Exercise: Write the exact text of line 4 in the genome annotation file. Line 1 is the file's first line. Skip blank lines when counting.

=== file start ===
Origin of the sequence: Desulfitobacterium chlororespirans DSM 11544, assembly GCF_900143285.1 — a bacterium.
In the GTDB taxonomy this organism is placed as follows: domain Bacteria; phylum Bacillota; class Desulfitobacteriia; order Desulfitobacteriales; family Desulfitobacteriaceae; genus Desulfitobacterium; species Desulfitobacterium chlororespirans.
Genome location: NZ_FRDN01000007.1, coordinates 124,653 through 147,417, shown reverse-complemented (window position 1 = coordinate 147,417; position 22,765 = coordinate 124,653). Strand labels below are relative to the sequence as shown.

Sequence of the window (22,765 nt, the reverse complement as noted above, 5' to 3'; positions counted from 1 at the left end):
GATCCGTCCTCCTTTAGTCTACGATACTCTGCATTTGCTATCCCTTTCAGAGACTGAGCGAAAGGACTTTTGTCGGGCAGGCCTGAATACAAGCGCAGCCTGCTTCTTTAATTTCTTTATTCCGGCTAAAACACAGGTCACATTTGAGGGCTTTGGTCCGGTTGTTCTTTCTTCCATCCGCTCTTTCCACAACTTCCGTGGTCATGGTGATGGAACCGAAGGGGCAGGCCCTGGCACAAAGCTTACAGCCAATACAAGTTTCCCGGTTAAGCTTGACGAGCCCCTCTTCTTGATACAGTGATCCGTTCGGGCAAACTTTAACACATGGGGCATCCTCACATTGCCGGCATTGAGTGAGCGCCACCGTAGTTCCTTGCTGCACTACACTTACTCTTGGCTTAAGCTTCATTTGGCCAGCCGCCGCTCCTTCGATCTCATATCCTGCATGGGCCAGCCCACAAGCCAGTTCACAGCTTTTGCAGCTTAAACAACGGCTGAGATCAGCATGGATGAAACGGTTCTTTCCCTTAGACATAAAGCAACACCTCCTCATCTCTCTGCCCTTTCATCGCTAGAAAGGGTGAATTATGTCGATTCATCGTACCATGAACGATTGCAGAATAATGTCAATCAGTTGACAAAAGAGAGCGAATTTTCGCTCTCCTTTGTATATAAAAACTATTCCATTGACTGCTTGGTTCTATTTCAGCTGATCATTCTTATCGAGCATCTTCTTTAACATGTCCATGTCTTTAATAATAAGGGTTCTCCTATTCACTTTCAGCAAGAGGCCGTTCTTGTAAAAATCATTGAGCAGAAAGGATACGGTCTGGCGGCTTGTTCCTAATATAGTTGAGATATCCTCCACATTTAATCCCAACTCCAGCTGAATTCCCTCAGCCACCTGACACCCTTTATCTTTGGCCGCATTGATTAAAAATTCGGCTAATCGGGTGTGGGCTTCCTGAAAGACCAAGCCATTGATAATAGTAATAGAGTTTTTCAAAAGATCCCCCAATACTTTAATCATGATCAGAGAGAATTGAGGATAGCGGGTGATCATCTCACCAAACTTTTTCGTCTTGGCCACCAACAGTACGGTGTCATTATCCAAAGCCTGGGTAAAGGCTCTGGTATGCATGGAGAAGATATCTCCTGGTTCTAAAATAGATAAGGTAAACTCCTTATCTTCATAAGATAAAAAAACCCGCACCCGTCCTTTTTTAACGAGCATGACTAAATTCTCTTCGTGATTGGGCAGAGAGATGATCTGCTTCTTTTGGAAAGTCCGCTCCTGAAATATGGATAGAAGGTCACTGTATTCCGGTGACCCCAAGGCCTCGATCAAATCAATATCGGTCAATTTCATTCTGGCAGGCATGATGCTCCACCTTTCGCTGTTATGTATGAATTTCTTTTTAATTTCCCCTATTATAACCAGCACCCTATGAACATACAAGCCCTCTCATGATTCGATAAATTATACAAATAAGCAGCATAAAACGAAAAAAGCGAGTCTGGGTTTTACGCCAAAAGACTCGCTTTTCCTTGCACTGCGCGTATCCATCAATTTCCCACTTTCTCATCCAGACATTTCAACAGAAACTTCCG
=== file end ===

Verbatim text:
Sequence of the window (22,765 nt, the reverse complement as noted above, 5' to 3'; positions counted from 1 at the left end):